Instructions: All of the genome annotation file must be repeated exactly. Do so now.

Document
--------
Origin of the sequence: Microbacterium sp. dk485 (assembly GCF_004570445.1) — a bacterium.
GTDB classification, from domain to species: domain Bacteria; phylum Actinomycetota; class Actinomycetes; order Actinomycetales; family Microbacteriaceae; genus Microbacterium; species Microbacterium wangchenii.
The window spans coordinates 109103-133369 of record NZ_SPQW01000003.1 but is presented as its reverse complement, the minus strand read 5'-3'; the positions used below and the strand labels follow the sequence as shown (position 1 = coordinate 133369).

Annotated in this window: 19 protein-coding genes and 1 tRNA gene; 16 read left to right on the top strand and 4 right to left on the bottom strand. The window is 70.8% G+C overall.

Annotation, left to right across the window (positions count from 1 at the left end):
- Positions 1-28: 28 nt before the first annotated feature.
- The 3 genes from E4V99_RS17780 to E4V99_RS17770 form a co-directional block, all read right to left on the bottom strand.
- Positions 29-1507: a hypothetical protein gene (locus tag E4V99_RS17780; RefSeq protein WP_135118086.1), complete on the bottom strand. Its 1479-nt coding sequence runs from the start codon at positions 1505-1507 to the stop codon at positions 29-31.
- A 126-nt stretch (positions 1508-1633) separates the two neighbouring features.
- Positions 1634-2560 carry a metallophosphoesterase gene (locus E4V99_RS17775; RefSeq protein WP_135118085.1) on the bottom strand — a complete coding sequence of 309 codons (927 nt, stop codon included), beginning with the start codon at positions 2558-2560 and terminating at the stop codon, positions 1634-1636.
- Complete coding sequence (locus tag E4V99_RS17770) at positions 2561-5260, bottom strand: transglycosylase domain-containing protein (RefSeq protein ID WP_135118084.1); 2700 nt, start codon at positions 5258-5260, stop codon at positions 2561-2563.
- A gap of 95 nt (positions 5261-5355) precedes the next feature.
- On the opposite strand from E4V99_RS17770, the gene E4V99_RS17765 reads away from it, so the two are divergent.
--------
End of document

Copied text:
Origin of the sequence: Microbacterium sp. dk485 (assembly GCF_004570445.1) — a bacterium.
GTDB classification, from domain to species: domain Bacteria; phylum Actinomycetota; class Actinomycetes; order Actinomycetales; family Microbacteriaceae; genus Microbacterium; species Microbacterium wangchenii.
The window spans coordinates 109103-133369 of record NZ_SPQW01000003.1 but is presented as its reverse complement, the minus strand read 5'-3'; the positions used below and the strand labels follow the sequence as shown (position 1 = coordinate 133369).

Annotated in this window: 19 protein-coding genes and 1 tRNA gene; 16 read left to right on the top strand and 4 right to left on the bottom strand. The window is 70.8% G+C overall.

Annotation, left to right across the window (positions count from 1 at the left end):
- Positions 1-28: 28 nt before the first annotated feature.
- The 3 genes from E4V99_RS17780 to E4V99_RS17770 form a co-directional block, all read right to left on the bottom strand.
- Positions 29-1507: a hypothetical protein gene (locus tag E4V99_RS17780; RefSeq protein WP_135118086.1), complete on the bottom strand. Its 1479-nt coding sequence runs from the start codon at positions 1505-1507 to the stop codon at positions 29-31.
- A 126-nt stretch (positions 1508-1633) separates the two neighbouring features.
- Positions 1634-2560 carry a metallophosphoesterase gene (locus E4V99_RS17775; RefSeq protein WP_135118085.1) on the bottom strand — a complete coding sequence of 309 codons (927 nt, stop codon included), beginning with the start codon at positions 2558-2560 and terminating at the stop codon, positions 1634-1636.
- Complete coding sequence (locus tag E4V99_RS17770) at positions 2561-5260, bottom strand: transglycosylase domain-containing protein (RefSeq protein ID WP_135118084.1); 2700 nt, start codon at positions 5258-5260, stop codon at positions 2561-2563.
- A gap of 95 nt (positions 5261-5355) precedes the next feature.
- On the opposite strand from E4V99_RS17770, the gene E4V99_RS17765 reads away from it, so the two are divergent.